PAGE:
When a disaster or emergency strikes, timely communication is crucial in response efforts. Earlier this month, representatives from all levels of government and amateur radio operators worked together to test the ability to communicate across different platforms during Wisconsin’s State Interoperable Mobile Communication (SIMCOM) exercise.
“This exercise enables organizations to seamlessly communicate in a real-world scenario,” said Maj. Gen. Paul Knapp, Wisconsin’s adjutant general. “It is an ideal place to test and validate communication abilities and to get to know each other prior to a disaster.”
SIMCOM is an annual exercise started by the Wisconsin Department of Military Affairs and coordinated by Wisconsin Emergency Management (WEM) and the Wisconsin National Guard. It is considered one of the top communications exercises in the Midwest, with participants coming from five different states in 2023.
“No emergency response agency works alone,” said Wisconsin Emergency Management Administrator Greg Engle. “Being able to communicate swiftly and effectively is key, especially in the midst of an emergency response, and without it both life and property are at risk.”
SIMCOM allows emergency responders, amateur radio operators and other communications experts to move through the steps necessary to establish interoperable communications between agencies. For 2023, The scenario focused on the aftermath of a fictional storm system that devastated communities and disrupted emergency radio communications, cell phones, and internet capabilities.
In 2023, more than 100 participants representing 60 agencies took part in the SIMCOM exercise. One of the participants was Joe Senulis, with Dane County Amateur Radio Emergency Service (ARES).
“We are licensed through the FCC for emergency communications and are trained operators to help public safety agencies when there is a need for additional emergency communications,” said Senulis. “Exercises like this are a great way to network with other people and talk with others in emergency response agencies to gain their trust and let them know we will not disrupt their response efforts.”
Senulis has not only participated in SIMCOM previously, he volunteered as an amateur radio operator during several responses – from the 1996 Weyauwega train derailment to more recently monitoring and tracking the mutual aid units responding to the Arcadia Fire in April 2023. He says he enjoys sharing his skills with others at SIMCOM, as well as new members of ARES or Radio Amateur Civil Emergency Service (RACES).
“ARES/RACES groups are some of the largest pool of amateur radio operators trained in public safety communications in the state,” said Senulis. “With my experiences, I get to pass this knowledge on to future amateur radio operators.”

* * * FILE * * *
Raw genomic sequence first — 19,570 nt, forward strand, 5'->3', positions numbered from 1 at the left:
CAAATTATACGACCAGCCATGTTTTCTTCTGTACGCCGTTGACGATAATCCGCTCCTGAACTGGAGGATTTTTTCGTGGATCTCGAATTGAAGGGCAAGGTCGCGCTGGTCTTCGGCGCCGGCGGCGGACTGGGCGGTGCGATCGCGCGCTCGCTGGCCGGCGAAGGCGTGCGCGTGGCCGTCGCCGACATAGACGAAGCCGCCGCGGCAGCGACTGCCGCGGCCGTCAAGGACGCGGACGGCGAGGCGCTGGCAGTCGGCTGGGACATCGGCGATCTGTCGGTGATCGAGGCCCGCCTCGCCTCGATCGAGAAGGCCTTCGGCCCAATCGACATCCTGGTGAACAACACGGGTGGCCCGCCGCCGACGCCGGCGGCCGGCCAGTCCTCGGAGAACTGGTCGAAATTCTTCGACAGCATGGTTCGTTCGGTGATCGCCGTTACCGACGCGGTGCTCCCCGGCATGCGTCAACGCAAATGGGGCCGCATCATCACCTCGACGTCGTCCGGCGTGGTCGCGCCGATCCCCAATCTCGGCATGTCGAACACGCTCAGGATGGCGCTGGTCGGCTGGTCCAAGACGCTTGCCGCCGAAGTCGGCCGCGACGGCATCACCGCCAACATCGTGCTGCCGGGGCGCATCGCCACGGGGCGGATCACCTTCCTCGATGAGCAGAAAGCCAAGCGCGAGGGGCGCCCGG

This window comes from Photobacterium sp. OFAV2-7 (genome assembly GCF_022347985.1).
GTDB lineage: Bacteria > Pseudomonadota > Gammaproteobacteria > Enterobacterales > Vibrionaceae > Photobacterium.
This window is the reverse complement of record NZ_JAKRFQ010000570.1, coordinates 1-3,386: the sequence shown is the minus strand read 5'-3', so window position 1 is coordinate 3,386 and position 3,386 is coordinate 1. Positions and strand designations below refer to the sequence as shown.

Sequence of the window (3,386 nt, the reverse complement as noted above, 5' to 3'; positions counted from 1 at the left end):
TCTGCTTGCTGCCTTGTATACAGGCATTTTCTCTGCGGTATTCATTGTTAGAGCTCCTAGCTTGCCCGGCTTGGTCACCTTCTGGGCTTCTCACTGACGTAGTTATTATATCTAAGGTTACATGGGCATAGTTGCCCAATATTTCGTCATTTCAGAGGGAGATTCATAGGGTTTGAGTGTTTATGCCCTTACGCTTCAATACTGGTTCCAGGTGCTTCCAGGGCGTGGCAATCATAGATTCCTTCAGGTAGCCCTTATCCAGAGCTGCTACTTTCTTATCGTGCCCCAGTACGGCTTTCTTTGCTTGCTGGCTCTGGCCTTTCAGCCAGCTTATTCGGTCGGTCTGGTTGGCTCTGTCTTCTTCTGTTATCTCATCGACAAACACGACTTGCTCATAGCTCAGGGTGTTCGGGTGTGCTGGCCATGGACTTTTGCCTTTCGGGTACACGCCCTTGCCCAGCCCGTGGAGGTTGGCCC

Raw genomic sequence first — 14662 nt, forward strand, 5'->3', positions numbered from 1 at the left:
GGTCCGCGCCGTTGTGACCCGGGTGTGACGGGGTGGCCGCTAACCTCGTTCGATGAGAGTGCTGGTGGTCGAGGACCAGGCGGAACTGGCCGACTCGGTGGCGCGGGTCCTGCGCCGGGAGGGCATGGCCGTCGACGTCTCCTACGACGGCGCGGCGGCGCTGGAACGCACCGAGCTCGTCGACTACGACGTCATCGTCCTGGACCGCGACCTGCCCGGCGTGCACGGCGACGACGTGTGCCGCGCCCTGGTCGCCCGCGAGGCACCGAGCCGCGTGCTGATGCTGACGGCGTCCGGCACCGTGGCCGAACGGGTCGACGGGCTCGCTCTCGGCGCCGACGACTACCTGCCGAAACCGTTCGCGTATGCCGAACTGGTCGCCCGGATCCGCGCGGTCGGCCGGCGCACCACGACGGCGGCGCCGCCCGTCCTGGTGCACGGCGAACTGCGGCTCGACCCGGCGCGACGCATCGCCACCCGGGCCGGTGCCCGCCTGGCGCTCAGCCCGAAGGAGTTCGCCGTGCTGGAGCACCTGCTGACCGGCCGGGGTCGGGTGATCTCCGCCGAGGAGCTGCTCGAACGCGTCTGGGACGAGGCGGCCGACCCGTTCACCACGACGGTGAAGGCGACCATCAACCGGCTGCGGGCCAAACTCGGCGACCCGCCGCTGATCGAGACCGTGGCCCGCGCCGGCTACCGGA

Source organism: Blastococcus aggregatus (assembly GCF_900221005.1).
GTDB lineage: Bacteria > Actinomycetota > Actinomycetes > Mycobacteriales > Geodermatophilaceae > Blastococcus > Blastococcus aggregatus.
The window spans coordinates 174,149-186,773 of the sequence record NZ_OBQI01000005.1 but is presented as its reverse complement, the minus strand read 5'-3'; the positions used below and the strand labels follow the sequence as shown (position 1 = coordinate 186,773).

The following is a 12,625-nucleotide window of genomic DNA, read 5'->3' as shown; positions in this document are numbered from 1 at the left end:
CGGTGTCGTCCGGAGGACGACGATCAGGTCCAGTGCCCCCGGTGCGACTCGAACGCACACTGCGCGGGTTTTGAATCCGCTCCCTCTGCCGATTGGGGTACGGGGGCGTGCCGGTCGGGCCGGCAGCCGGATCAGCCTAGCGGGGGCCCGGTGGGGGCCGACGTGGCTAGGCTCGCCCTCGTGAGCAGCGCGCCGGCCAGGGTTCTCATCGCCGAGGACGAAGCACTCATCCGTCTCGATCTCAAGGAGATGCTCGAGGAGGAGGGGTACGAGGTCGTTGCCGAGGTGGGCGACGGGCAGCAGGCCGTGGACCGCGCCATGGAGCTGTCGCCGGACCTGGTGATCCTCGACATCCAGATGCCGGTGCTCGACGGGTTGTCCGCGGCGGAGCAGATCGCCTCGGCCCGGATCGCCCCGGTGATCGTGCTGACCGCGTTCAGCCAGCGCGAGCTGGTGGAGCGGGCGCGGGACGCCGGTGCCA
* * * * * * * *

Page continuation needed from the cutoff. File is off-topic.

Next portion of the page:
Other organizations that participated in SIMCOM 2023 included the Department of Homeland Security, county and local emergency management agencies, as well as Minnesota Task Force 1. Many participants were located on the UW-Green Bay campus, while others operated roughly 200 miles away at the Eau Claire County Exposition Center.
“Bringing in state trainings and exercises only improves our local ability to respond in disaster situations” said Eau Claire County Emergency Management Coordinator Tyler Esh. “This gives us a unique opportunity to see how state resources like Wisconsin Task Force 1 and Minnesota Task Force 1 can integrate with our local efforts.”
One of the capabilities being tested this year was aviation. The Green Bay Metro Fire Department was one of the participants that brought their drone to SIMCOM.
“The drone has been an asset to not only the fire department but the City of Green Bay,” said Green Bay Metro Fire Captain Dan Chatham. “We are able to provide an additional point of view that didn’t previously exist, and it’s been used in several instances like missing person searches.”
Their main goal during the exercise was testing the ability to share video and information with other providers they don’t typically work with. They were able to send a live video feed from their drone to a livestream that could be viewed in the incident command center in Green Bay or other units in Eau Claire. SIMCOM was the first time they shared drone information with agencies outside of Brown County and across different platforms.
“Any exercise, like this one, prepares us for the worst-case scenario,” said Chatham. “We can ensure that in the time of greatest need, we are ready to go instead of working out the bugs when there is not any time to do that.”
Other activities at SIMCOM included testing communications between different units of government. Participants also evaluated how to approach situations where communications between responders may be difficult or interrupted because of damage to infrastructure, radio frequency differences, or power outages.
“What makes SIMCOM so effective is the support and assistance from our local partners,” said James Williams, one of the exercise’s organizers and WEM training and exercise officer. “Exercising is critical to how we test plans, processes, and equipment so we are ready for all threats and hazards that may arise in our state.”
SIMCOM 2023 was made possible through the support of local partners, which include UW-Green Bay, Brown County Emergency Management, and Eau Claire County Emergency Management.
The location and scenario for SIMCOM changes each year. The date and location for SIMCOM 2024 has not yet been announced.